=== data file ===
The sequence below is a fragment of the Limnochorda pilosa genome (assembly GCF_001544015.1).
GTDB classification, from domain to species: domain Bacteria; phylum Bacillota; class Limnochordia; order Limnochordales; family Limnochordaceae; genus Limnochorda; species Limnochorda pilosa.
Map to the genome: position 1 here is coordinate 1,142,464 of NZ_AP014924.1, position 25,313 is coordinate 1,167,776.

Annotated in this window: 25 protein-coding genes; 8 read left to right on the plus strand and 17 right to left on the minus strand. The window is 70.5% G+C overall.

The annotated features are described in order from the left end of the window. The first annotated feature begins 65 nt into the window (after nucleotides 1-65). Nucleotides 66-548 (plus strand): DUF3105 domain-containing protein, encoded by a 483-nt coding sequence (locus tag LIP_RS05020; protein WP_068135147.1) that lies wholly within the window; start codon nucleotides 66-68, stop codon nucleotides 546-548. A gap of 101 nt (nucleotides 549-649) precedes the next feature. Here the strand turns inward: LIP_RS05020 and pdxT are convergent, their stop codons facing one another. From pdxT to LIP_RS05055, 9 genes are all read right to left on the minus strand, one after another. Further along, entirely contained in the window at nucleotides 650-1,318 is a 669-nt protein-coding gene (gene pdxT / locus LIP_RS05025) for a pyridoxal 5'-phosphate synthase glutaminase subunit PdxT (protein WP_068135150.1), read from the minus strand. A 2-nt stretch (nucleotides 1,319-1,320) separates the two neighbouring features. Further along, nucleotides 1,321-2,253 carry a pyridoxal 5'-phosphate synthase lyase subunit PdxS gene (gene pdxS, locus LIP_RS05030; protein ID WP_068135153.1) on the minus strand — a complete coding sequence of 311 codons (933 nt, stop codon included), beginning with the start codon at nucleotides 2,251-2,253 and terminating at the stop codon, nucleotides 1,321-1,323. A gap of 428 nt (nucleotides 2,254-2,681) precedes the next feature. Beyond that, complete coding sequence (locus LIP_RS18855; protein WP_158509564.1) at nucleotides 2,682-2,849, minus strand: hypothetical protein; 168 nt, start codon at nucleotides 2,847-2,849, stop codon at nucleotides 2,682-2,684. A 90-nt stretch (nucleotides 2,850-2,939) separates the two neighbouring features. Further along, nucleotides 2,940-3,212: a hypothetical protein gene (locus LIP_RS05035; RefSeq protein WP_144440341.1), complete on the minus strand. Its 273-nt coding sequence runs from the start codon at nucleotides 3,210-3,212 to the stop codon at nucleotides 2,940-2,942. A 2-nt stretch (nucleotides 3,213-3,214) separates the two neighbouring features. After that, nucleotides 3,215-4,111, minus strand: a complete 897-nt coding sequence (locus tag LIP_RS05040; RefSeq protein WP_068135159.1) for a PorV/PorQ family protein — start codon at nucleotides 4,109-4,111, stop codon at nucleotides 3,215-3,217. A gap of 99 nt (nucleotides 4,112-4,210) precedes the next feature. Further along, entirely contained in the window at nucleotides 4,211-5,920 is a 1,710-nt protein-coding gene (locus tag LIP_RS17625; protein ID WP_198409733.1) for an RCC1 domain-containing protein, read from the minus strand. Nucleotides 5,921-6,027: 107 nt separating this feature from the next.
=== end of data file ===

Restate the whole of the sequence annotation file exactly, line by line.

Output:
The sequence below is a fragment of the Limnochorda pilosa genome (assembly GCF_001544015.1).
GTDB classification, from domain to species: domain Bacteria; phylum Bacillota; class Limnochordia; order Limnochordales; family Limnochordaceae; genus Limnochorda; species Limnochorda pilosa.
Map to the genome: position 1 here is coordinate 1,142,464 of NZ_AP014924.1, position 25,313 is coordinate 1,167,776.

Annotated in this window: 25 protein-coding genes; 8 read left to right on the plus strand and 17 right to left on the minus strand. The window is 70.5% G+C overall.

The annotated features are described in order from the left end of the window. The first annotated feature begins 65 nt into the window (after nucleotides 1-65). Nucleotides 66-548 (plus strand): DUF3105 domain-containing protein, encoded by a 483-nt coding sequence (locus tag LIP_RS05020; protein WP_068135147.1) that lies wholly within the window; start codon nucleotides 66-68, stop codon nucleotides 546-548. A gap of 101 nt (nucleotides 549-649) precedes the next feature. Here the strand turns inward: LIP_RS05020 and pdxT are convergent, their stop codons facing one another. From pdxT to LIP_RS05055, 9 genes are all read right to left on the minus strand, one after another. Further along, entirely contained in the window at nucleotides 650-1,318 is a 669-nt protein-coding gene (gene pdxT / locus LIP_RS05025) for a pyridoxal 5'-phosphate synthase glutaminase subunit PdxT (protein WP_068135150.1), read from the minus strand. A 2-nt stretch (nucleotides 1,319-1,320) separates the two neighbouring features. Further along, nucleotides 1,321-2,253 carry a pyridoxal 5'-phosphate synthase lyase subunit PdxS gene (gene pdxS, locus LIP_RS05030; protein ID WP_068135153.1) on the minus strand — a complete coding sequence of 311 codons (933 nt, stop codon included), beginning with the start codon at nucleotides 2,251-2,253 and terminating at the stop codon, nucleotides 1,321-1,323. A gap of 428 nt (nucleotides 2,254-2,681) precedes the next feature. Beyond that, complete coding sequence (locus LIP_RS18855; protein WP_158509564.1) at nucleotides 2,682-2,849, minus strand: hypothetical protein; 168 nt, start codon at nucleotides 2,847-2,849, stop codon at nucleotides 2,682-2,684. A 90-nt stretch (nucleotides 2,850-2,939) separates the two neighbouring features. Further along, nucleotides 2,940-3,212: a hypothetical protein gene (locus LIP_RS05035; RefSeq protein WP_144440341.1), complete on the minus strand. Its 273-nt coding sequence runs from the start codon at nucleotides 3,210-3,212 to the stop codon at nucleotides 2,940-2,942. A 2-nt stretch (nucleotides 3,213-3,214) separates the two neighbouring features. After that, nucleotides 3,215-4,111, minus strand: a complete 897-nt coding sequence (locus tag LIP_RS05040; RefSeq protein WP_068135159.1) for a PorV/PorQ family protein — start codon at nucleotides 4,109-4,111, stop codon at nucleotides 3,215-3,217. A gap of 99 nt (nucleotides 4,112-4,210) precedes the next feature. Further along, entirely contained in the window at nucleotides 4,211-5,920 is a 1,710-nt protein-coding gene (locus tag LIP_RS17625; protein ID WP_198409733.1) for an RCC1 domain-containing protein, read from the minus strand. Nucleotides 5,921-6,027: 107 nt separating this feature from the next.